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8FillTheHeart

Top international awards are not limited to elite schools' students (aerospace engineering student in this article)

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An Alabama aerospace engineering student was named 1 of the top 20 aerospace engineering students not only nationally but internationally. This award is given annually in collaboration between the American Institute of Aeronautics and Astronautics (AIAA)  and Avaiation Week.  Here are articles from the past couple of yrs:

https://aviationweek.com/aviation-week-space-technology/twenty-outstanding-students-emerging-aerospace-leaders

https://aviationweek.com/future-aerospace/aviation-week-network-announces-20-twenties-winners-2018

https://www.globenewswire.com/news-release/2019/01/07/1681313/0/en/Aviation-Week-Network-Announces-20-Twenties-Winners-for-2019-Top-Technology-Students-to-be-Honored-March-14-at-Laureates-Awards-Gala.html

if you look at award winners over the past few yrs, you see students from top schools like MIT, Columbia, Cornell, USAFA, Stanford, etc, but you also see students from UCF, Tuskegee, AZ, Boise State, USC, Bama, etc

The student from Bama in an interview stated,

Quote

“I think this award is as much for the faculty and staff as it is for me. One can not become a ‘good’ student without great teachers who make it possible to become a successful student through great lessons and teachings. I have been blessed to work with some of the best professors and staff in the country, and this award is a testament to their hard and successful work.” — Peyton Strickland

His observations about his professors at Bama are the same sentiments our ds expressed about his there and our Dd sees in her professors at USC. 

Another example of where you go does not define who you'll be. Students who pursue the opportunities that have at their school can excel and rise to the top regardless of school ranking and excellent profs, mentorship, and opportunities exist at lower ranked schools, even very large publics.

Just encouragement who think that bc they can't afford to pay for dream schools have shortchanged their students' futures. That is a false assumption.

Edited by 8FillTheHeart
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I think this is a slightly subtle issue. I don't know the ranking of the various programs on here, but it's definitely the case that some colleges have stellar undergraduate programs without being highly ranked research institutions. I went to Waterloo in Canada, and they were known for their undergraduate math program, but less for their graduate math. I didn't want to go to the US because Canada was MUCH cheaper (I pretty much got a full ride, which is a much smaller scholarship in Canada than in the US!), and I don't regret the decision. And it didn't prevent me from getting into lots of top graduate programs.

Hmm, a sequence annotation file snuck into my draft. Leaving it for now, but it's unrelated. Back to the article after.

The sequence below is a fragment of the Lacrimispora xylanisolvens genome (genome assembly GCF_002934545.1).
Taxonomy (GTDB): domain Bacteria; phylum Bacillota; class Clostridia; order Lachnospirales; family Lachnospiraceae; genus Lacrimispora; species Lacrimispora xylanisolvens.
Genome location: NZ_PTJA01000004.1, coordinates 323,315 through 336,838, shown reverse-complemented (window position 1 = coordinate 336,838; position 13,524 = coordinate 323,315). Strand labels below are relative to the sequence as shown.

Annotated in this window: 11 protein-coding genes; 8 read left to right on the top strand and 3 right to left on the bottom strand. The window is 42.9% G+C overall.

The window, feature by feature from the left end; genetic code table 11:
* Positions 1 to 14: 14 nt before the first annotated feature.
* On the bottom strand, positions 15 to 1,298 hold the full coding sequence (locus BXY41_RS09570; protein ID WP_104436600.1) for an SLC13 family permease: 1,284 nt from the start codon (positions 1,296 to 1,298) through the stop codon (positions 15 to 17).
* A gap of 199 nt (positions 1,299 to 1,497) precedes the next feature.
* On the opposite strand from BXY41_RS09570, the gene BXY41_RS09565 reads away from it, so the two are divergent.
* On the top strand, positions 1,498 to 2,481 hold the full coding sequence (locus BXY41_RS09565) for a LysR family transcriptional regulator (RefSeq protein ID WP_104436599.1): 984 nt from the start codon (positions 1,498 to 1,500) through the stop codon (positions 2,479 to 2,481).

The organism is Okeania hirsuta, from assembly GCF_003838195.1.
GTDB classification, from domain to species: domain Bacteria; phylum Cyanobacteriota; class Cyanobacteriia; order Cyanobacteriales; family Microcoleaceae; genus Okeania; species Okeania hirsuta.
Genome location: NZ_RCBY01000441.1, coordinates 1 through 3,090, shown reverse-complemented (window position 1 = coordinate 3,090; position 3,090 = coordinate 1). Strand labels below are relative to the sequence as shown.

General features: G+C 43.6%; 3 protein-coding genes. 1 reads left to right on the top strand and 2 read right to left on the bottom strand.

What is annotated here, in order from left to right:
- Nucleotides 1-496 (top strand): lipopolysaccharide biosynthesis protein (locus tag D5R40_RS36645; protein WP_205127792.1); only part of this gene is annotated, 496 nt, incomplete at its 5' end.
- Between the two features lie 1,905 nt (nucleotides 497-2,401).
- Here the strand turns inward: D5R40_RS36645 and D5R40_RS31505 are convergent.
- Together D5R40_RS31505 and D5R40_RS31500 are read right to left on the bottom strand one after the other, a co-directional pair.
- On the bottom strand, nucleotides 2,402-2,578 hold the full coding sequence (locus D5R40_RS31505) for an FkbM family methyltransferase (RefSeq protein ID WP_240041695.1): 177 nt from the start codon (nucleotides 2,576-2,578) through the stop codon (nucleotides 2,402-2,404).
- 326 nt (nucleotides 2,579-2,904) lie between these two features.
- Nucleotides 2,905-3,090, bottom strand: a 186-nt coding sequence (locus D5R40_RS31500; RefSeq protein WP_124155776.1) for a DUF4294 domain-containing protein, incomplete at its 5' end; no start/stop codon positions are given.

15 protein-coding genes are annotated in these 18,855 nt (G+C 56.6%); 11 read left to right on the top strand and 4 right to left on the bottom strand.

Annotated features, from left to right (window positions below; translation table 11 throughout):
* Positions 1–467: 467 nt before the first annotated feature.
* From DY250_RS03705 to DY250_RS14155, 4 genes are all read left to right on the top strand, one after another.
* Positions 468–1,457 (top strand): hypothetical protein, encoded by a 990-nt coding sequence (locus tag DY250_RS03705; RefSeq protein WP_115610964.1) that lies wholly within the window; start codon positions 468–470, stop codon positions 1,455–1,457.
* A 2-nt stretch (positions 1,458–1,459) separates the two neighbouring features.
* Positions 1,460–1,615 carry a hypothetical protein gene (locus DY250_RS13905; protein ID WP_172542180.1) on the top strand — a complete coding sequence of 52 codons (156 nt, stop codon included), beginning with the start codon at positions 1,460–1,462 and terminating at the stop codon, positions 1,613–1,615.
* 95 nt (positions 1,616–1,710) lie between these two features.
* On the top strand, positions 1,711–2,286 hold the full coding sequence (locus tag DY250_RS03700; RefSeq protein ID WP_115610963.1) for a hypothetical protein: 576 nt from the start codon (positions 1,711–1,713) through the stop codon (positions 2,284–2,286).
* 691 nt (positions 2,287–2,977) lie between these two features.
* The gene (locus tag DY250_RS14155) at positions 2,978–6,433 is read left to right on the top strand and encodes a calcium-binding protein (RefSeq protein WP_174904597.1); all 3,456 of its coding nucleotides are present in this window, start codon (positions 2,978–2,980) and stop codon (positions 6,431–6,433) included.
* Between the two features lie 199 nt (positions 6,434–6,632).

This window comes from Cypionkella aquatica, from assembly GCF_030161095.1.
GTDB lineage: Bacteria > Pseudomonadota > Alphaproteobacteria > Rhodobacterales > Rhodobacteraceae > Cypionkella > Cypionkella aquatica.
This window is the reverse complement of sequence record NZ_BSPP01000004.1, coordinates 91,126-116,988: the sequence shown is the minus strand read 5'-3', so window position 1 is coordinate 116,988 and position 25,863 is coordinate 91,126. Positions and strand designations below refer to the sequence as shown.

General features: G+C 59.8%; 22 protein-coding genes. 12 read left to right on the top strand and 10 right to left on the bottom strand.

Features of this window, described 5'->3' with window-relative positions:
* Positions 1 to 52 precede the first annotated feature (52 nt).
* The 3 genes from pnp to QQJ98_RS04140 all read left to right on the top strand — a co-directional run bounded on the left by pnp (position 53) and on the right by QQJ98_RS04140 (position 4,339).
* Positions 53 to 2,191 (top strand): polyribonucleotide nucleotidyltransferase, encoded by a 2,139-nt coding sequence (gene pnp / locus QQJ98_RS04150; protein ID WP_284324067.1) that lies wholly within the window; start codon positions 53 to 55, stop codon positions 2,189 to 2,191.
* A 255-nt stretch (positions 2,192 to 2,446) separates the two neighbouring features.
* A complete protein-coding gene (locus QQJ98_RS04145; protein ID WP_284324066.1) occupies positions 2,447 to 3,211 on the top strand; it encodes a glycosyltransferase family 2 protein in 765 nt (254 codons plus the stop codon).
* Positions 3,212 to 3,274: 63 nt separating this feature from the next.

On the other hand, I had a TA who was going to an undergraduate institution whose mathematics sequence pretty much ended with what I thought of as a 2nd year undergraduate class. He wanted to go to graduate school, and it was going to be hard given the range of classes offered. 

So... you do want be mindful of how strong the program is and what your goals are. But that doesn't necessarily mean shelling out big bucks for an out of state school or an Ivy, just figuring out where the opportunities are :-). 

 

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10 minutes ago, square_25 said:

I think this is a slightly subtle issue. I don't know the ranking of the various programs on here, but it's definitely the case that some colleges have stellar undergraduate programs without being highly ranked research institutions. I went to Waterloo in Canada, and they were known for their undergraduate math program, but less for their graduate math. I didn't want to go to the US because Canada was MUCH cheaper (I pretty much got a full ride, which is a much smaller scholarship in Canada than in the US!), and I don't regret the decision. And it didn't prevent me from getting into lots of top graduate programs. 

On the other hand, I had a TA who was going to an undergraduate institution whose mathematics sequence pretty much ended with what I thought of as a 2nd year undergraduate class. He wanted to go to graduate school, and it was going to be hard given the range of classes offered. 

So... you do want be mindful of how strong the program is and what your goals are. But that doesn't necessarily mean shelling out big bucks for an out of state school or an Ivy, just figuring out where the opportunities are :-).